Payment tokenisation with on-demand secure data storage at a remote location lets you operate your business with payment tokens instead of raw payment data. After initial payment information capture, the payment data is transmitted to a third-party vendor where the account information must be processed and stored by a Level 1 PCI DSS compliant services provider. A payment token is returned to the merchant, together with a masked account number. This token is used to initiate subsequent payment actions on that account. The masked account number, generally the first six digits and/or last four digits of the account, allows your staff to handle customer inquiries without visibility to full payment information. You can use the token anywhere in your system as you would use the credit card information. The token can be created with the same algorithm as a credit card number, so it passes the mod-10 check and your systems will accept it as a valid credit card number.

Hosted Payment Acceptance

Hosted payment acceptance allows you to transact payments with literally zero handling of sensitive payment data. The payment fields within your sales/order entry systems (online, call centre, kiosk, IP-based point-of-sale (POS), interactive voice responses system, mobile) are hosted directly by a PCI DSS compliant service provider. All payment data is captured, processed and stored within a third-party secure network. There is no impact to your brand or user experience – only the payment fields are hosted, which also allows for rapid localisation of payment channels to address new markets.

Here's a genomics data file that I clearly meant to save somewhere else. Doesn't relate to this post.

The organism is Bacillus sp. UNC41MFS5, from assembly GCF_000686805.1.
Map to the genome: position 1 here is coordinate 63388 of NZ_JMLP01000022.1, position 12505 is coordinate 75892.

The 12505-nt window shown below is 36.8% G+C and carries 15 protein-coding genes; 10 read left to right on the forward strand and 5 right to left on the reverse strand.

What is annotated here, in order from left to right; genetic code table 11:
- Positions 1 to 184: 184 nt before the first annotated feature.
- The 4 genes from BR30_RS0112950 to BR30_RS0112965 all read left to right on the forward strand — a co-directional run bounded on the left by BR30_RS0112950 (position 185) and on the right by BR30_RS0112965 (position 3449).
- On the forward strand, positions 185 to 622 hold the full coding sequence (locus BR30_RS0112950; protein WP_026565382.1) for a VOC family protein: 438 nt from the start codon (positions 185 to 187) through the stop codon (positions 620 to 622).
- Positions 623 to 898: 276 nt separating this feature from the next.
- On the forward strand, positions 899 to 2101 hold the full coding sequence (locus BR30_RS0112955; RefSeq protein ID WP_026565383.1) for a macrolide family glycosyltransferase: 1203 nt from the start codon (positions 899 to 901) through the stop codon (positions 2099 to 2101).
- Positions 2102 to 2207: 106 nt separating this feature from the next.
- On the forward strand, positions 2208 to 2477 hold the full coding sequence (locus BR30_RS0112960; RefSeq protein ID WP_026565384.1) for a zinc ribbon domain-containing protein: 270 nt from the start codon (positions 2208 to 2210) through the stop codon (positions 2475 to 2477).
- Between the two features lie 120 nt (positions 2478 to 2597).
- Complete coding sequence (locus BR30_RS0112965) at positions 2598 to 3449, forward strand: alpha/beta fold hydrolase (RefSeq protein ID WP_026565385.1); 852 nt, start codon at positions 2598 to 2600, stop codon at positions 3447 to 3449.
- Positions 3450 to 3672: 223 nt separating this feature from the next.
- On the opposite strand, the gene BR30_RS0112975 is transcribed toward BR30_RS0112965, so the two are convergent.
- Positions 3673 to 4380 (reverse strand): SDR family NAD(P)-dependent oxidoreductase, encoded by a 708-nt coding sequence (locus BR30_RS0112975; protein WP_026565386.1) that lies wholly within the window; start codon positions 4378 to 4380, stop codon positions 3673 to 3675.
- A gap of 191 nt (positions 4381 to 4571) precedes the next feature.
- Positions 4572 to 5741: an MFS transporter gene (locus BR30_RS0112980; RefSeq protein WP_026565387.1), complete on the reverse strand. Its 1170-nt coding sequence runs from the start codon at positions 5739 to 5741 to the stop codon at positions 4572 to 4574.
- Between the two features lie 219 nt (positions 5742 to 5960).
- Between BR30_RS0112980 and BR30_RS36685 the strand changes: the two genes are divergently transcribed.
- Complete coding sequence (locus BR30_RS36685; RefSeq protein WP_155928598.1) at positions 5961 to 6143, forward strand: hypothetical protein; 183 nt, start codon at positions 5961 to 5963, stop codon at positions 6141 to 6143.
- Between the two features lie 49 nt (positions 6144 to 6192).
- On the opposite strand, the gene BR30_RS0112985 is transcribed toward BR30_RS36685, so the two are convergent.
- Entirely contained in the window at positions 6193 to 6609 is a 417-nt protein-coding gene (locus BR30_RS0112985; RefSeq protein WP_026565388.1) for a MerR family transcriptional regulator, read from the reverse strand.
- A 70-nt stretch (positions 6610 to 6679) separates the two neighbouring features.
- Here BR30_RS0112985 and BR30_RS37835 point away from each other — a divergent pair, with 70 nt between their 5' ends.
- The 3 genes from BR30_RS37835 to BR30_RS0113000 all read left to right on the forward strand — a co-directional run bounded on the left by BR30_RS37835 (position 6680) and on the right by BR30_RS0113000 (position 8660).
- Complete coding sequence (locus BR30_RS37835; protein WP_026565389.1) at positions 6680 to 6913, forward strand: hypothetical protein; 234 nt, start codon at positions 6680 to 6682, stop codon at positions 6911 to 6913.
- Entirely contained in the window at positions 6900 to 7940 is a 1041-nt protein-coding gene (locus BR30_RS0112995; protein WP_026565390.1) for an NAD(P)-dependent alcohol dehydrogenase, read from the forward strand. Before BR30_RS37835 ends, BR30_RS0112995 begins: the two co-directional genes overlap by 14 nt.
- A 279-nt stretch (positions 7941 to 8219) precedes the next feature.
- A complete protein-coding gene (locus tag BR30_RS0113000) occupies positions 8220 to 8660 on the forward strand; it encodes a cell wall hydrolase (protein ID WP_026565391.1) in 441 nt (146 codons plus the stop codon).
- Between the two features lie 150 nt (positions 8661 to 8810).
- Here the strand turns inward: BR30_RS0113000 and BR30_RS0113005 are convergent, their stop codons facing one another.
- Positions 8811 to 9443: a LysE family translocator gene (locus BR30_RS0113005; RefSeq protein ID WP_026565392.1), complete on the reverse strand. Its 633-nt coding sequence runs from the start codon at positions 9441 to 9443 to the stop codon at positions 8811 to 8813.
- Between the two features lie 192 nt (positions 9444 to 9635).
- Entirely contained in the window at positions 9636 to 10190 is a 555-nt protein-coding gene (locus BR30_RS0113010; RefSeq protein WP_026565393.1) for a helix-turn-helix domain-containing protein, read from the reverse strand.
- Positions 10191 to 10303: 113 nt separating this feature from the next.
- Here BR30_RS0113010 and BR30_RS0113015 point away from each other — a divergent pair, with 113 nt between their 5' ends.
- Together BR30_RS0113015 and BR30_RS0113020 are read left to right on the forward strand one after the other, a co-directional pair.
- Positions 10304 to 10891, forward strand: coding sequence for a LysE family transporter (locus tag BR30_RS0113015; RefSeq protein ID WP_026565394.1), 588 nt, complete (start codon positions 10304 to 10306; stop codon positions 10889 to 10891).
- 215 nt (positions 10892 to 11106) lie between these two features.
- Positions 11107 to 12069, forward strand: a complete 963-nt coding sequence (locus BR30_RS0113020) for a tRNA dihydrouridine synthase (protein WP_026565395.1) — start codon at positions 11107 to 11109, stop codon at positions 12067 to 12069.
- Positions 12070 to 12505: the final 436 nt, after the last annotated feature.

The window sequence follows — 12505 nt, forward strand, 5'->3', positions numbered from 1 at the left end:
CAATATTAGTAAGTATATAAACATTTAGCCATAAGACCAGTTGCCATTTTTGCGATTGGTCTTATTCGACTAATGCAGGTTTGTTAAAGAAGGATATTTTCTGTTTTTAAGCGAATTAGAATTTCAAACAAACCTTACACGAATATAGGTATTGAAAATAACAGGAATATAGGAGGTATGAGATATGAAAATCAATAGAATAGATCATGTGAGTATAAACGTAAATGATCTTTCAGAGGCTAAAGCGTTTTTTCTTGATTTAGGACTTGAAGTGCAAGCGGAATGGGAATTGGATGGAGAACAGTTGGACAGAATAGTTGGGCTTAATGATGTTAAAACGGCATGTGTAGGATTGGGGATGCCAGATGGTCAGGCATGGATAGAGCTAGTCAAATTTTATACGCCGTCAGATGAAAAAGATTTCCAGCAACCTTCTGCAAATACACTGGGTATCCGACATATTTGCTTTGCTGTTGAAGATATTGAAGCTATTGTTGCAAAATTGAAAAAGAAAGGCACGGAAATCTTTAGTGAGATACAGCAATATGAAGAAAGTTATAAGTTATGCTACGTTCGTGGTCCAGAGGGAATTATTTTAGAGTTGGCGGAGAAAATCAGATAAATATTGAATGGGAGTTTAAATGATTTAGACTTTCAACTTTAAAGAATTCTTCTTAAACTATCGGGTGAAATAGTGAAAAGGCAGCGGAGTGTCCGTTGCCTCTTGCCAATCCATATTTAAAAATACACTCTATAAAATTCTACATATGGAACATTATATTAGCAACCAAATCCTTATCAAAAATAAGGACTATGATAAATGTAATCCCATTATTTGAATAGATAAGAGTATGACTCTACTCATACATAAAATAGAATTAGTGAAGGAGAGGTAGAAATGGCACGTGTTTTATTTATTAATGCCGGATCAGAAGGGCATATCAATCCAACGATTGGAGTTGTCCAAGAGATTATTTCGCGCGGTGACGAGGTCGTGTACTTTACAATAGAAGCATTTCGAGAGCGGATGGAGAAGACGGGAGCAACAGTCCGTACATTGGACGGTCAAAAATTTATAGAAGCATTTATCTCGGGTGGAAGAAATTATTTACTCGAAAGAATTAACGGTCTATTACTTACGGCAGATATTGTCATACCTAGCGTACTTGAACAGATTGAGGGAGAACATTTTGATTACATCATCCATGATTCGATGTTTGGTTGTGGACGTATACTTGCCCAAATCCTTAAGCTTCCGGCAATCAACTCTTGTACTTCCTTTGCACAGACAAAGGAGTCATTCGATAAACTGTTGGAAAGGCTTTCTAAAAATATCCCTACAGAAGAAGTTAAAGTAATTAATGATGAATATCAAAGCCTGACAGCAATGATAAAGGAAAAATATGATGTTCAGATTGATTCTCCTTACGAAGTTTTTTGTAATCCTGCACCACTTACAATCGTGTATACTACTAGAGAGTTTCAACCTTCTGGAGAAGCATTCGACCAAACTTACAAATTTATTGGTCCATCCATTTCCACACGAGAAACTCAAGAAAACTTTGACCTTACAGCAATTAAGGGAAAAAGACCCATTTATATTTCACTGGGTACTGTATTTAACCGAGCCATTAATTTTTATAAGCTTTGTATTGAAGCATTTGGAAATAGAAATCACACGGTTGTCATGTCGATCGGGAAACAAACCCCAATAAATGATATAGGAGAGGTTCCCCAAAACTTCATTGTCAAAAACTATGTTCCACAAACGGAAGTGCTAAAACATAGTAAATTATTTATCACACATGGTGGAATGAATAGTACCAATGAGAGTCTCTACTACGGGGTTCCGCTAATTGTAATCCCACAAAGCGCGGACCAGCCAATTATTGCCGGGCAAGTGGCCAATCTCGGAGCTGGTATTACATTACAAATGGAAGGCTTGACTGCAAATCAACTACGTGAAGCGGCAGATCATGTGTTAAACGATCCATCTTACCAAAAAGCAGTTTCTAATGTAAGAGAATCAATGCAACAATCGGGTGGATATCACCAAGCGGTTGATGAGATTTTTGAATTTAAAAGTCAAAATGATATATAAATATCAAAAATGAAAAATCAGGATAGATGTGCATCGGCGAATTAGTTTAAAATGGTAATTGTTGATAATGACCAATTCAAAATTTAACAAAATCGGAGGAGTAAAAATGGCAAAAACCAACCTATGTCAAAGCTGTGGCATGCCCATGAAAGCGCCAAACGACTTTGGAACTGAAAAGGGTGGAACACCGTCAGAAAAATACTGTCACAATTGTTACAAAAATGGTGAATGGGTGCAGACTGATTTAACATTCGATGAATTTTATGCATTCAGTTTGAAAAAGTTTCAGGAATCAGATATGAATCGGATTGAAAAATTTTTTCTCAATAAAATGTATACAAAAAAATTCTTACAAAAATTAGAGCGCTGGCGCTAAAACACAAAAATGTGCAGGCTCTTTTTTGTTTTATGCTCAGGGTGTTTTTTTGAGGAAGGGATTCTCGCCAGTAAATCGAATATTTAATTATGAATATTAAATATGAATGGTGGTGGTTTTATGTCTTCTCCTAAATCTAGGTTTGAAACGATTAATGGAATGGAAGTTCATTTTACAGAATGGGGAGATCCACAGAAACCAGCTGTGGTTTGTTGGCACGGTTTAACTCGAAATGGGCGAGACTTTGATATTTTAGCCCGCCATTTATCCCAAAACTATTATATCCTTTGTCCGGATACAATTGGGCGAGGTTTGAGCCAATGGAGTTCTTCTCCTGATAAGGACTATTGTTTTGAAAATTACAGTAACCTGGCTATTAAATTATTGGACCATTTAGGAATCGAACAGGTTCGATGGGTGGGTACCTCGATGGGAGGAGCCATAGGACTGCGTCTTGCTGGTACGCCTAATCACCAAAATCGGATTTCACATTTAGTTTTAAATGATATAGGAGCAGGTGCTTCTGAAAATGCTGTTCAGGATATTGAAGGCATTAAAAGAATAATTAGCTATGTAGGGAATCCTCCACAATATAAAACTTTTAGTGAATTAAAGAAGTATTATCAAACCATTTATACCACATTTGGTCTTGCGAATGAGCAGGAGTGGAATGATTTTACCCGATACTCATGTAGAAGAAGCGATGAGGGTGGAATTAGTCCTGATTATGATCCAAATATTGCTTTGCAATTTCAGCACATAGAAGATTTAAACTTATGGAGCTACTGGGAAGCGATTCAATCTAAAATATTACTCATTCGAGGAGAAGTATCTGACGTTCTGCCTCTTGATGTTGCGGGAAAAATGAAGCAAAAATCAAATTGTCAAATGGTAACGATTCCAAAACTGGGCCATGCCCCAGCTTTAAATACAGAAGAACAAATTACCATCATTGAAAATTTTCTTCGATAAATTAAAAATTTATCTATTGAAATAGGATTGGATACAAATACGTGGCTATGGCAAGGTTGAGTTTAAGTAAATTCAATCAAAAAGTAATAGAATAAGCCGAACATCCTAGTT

Or, if you have a call centre, an emerging approach called the hosted IVR system can handle payment information on your behalf. With this technology, your staff continues to assist customers as they gather information. At the time of payment capture, the call is diverted to an interactive voice response (IVR) system hosted directly on the payment network. Data is then collected without being seen by the call centre staff. When used together with payment tokenisation service, a payment token is generated and returned to your systems once the payment data is captured.

Tokenisation Equals Reduction in Scope